HUD’s Green and Resilient Retrofit Program

7 min read

An Introduction to the New Initiative 

The U.S. Department of Housing and Urban Development (HUD) recently opened applications for its new Green and Resilient Retrofit Program (GRRP), a multi-billion-dollar initiative meant for deep green improvements to certain HUD contract properties.

Proposed initially as part of the Build Back Better Act, the GRRP was the only housing concept that survived Congress’s retooling of that original bill into the Inflation Reduction Act (IRA). “I think the major contributions of this program to making housing part of the solution to the climate crisis was probably a good part of why it was included [in the IRA],” says Ethan Handelman, HUD’s deputy assistant secretary for the Office of Multifamily Housing, and whose office is responsible for program administration.

There are three funding cohorts available to building owners and developers through the GRRP. The first, Elements, is for ongoing recapitalization transactions that would benefit from additional green components. The second, Leading Edge, is meant to fund ambitious green rehabilitations and retrofits at properties in efforts to achieve specific green building certifications. The final cohort, Comprehensive, is aimed at both rehab projects and new development and will provide funding for deep utility efficiency, renewable energy generation, carbon emissions reductions and climate resilience retrofits.

All three cohorts are meant to have a deep and lasting impact, with HUD designating up to $40k, $60k and $80k/unit for Elements, Leading Edge and Comprehensive, respectively. “The kind of money HUD expects to spend per unit indicates the scope of work they want to see is well beyond just HVAC, hot water, LED lighting, low-flow devices, window and insulation upgrades,” says Ravi Malhotra, the founder and president of International Center for Appropriate and Sustainable Technology (ICAST).

Though there are obvious benefits through the program to both property owners and HUD, Handelman emphasizes the real impact that the GRRP will have on residents as well. “We made real efforts to make sure that when renovations are happening, there’s clear communication with residents and that they have some ability to participate in planning for the scope of renovations,” Handelman says. “We want to make sure that this program gets implemented with equity in mind.”

Using Lessons From the Past for a Greener, More Resilient Future
The GRRP uses many lessons and data points from a previous HUD program—the Green Retrofit Program (GRP)—to update and modernize federal efforts to combat and respond to climate change. Critically, the GRRP intentionally combines energy efficiency and climate resiliency in one holistic funding source, with a constant focus on improving resident health and well-being. “The combination is pretty powerful,” says Handelman. “What we’re seeing, especially with the comprehensive retrofits, is it provides a long-term sustainability for the property as well, which contributes to preservation.”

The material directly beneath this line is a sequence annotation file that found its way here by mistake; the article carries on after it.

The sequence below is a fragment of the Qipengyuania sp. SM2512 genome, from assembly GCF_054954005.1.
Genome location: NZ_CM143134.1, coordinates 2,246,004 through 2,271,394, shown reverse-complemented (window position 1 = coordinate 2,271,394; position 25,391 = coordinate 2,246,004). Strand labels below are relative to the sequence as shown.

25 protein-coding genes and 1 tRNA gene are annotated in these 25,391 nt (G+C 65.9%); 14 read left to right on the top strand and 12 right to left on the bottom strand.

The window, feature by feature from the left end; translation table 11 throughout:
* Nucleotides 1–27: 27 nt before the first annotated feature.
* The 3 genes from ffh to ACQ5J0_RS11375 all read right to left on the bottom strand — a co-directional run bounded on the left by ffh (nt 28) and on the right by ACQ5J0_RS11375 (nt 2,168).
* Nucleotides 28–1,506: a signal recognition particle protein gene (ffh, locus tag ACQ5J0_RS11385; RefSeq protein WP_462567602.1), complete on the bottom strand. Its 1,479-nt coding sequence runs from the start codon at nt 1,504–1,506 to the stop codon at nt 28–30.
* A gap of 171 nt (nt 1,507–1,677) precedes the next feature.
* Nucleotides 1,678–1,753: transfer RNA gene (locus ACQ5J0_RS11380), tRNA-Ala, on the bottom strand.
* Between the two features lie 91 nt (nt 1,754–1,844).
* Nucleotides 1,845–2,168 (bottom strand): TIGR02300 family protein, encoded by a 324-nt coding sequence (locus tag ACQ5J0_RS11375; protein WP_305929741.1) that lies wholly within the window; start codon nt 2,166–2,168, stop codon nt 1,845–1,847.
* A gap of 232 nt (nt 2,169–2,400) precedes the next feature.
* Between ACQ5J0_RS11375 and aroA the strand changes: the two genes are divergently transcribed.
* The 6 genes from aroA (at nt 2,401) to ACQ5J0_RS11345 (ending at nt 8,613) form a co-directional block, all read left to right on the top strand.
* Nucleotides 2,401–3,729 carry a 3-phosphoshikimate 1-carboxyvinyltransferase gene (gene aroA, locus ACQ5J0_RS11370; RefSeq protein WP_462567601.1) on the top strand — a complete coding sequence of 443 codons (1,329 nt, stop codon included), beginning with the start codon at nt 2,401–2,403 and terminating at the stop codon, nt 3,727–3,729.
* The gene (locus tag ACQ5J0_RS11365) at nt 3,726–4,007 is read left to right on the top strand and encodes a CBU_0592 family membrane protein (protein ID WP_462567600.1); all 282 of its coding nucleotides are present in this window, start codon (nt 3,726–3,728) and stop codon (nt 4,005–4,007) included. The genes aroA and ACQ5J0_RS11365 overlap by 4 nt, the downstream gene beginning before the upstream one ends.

“This is the first federal program that really combines resiliency and energy efficiency in one,” says Rob Hazelton, CEO of Dominion Due Diligence Group (D3G).

Handelman says that HUD also used lessons from the GRP and other federal programs to help streamline the application process. “This is designed to be the easiest application I have ever seen. We don’t ask a lot up front.” Handelman points out that although most tax credit-related applications require the developer to provide a comprehensive overview of the project, the GRRP is meant to be as simple as possible, with applicants needing only to demonstrate their needs on both the energy efficiency and resiliency sides using already published materials. “It’s really designed to make sure the subsidy goes as far as possible and that properties get the help they need.”

The biggest challenge in the application, it seems, is ensuring that an owner’s property is in fact eligible for the GRRP. Essentially all HUD Project-Based Rental Assistance (PBRA) contract properties, not just 202, 236 and 811, are eligible. However, Congress did not make HUD’s other major subsidy program, Project-Based Voucher Assistance (PBV) properties eligible. This eligibility guideline is the same as it was under the GRP, and is critical for applicants to understand, says Hazelton. He also says that 13 years ago, with the GRP, 54 percent of applicants were not even eligible for the program, and eight percent had insufficient information provided. “It goes through all the eligibility aspects of it within the Notice of Funding Opportunity (NOFO), but if respondents to the NOFOs do not review and look at what the qualified properties are, that’s a folly.”